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Day trippers spend £2.9billion in Wales

Day trippers are worth a massive £2.9 billion to the Welsh economy, the Great Britain Day Visits Survey (GBDVS) has revealed.
Friday 09 March 2012

Commissioned jointly with Visit Wales, Visit England and Visit Scotland, it is the first all-Britain survey of day visits since 2002-3 and underlines the significance of day visits.

It reveals that 102 million tourism day visits were made by British residents to destinations in Wales in 2011, generating expenditure of £2.9 billion, which exceeds the £1.8billion annual expenditure by staying visitors.

Tourism day visits are defined as being of at least three hours duration (including travel time), for leisure purposes, non-routine and (with the exception of visits to tourist attractions and special events) outside the place of residence or workplace. Average expenditure per person per visit was approximately £29.

Business Minister Edwina Hart said the sheer volume of visits and expenditure illustrated the importance of the day visitor market and its contribution to the viability of many businesses.

"Day visitors are the lifeblood of many attractions and localities in Wales, and provide a significant boost to their revenues which is particularly important in low season.

"As one would expect the majority of day visits to destinations in Wales originate from within Wales, so this form of tourism is particularly important in terms of repeat business and sustainability, supporting local services and businesses."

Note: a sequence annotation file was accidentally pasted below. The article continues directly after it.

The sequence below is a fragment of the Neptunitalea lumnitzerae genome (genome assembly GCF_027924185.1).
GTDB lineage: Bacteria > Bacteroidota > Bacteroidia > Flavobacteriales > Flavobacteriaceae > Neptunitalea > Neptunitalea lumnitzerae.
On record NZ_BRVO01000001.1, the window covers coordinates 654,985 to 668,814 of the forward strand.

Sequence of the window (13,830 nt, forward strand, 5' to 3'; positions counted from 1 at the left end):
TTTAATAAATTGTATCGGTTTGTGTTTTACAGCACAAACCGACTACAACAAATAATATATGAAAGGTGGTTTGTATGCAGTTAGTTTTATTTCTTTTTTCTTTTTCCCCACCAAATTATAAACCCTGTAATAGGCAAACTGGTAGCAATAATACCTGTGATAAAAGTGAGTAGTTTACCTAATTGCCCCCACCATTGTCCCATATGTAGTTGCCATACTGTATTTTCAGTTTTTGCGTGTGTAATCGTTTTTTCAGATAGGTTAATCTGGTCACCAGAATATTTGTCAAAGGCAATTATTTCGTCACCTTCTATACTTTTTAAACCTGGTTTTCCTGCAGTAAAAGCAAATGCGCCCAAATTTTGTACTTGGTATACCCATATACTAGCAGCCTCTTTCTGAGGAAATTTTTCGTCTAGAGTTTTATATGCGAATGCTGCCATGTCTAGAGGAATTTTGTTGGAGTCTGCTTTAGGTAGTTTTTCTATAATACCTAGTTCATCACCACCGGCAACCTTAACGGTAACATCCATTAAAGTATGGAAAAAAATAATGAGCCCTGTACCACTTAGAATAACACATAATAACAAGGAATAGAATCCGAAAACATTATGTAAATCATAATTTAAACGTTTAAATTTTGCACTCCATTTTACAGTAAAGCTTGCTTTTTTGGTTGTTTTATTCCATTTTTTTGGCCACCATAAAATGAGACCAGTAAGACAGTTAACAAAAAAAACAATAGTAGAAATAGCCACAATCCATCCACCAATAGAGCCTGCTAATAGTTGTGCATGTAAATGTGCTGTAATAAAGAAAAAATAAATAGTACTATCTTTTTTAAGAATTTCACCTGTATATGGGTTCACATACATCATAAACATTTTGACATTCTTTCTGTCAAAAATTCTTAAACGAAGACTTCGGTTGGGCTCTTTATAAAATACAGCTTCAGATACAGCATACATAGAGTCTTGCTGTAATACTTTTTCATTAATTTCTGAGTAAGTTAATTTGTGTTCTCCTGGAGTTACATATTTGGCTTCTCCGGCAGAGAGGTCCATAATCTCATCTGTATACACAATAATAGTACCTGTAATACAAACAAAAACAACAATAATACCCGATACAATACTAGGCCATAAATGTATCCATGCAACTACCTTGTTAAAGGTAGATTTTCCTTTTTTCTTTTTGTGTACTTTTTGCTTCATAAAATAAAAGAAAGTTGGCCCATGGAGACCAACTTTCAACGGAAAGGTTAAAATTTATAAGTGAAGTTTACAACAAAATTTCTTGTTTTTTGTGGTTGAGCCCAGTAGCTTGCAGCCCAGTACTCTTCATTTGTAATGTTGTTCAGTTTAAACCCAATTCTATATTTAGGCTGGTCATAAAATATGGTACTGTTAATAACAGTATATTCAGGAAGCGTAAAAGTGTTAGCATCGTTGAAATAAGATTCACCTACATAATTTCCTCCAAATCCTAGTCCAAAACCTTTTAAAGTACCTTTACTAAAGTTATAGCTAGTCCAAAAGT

Day visits are significant throughout the year with some 18% of the annual total being taken in the January-March quarter, 27% in the April-June quarter, 31% in the peak July-September quarter and 24% in the fourth October-December quarter.

In terms of destination type, 31% of the visits were to cities/large towns, 25% to small towns, 16% to villages and 19% to the rural countryside. Some 15% of trips were to seaside towns or resorts and a further 8% to beaches in Wales.

A wide range of main activities undertaken on the trip were recorded: some 22% visited friends or family, 12% involved a ‘night out’, 11% involved going out for a meal, 10% involved outdoor activities, 5% were to visit attractions and 4% were for ‘special shopping’.

Expenditure on tourism day visits in Wales was split approximately as follows:

Transport costs (including fuel, fares, parking) (23%); Eating and Drinking (44%), Entrance Charges (12%), ‘Special’ (i.e. non-routine) shopping (17%), other items (4%).

 

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Tourism 09 March 2012 Economy Mid Wales North Wales South East Wales South West Wales
 
 

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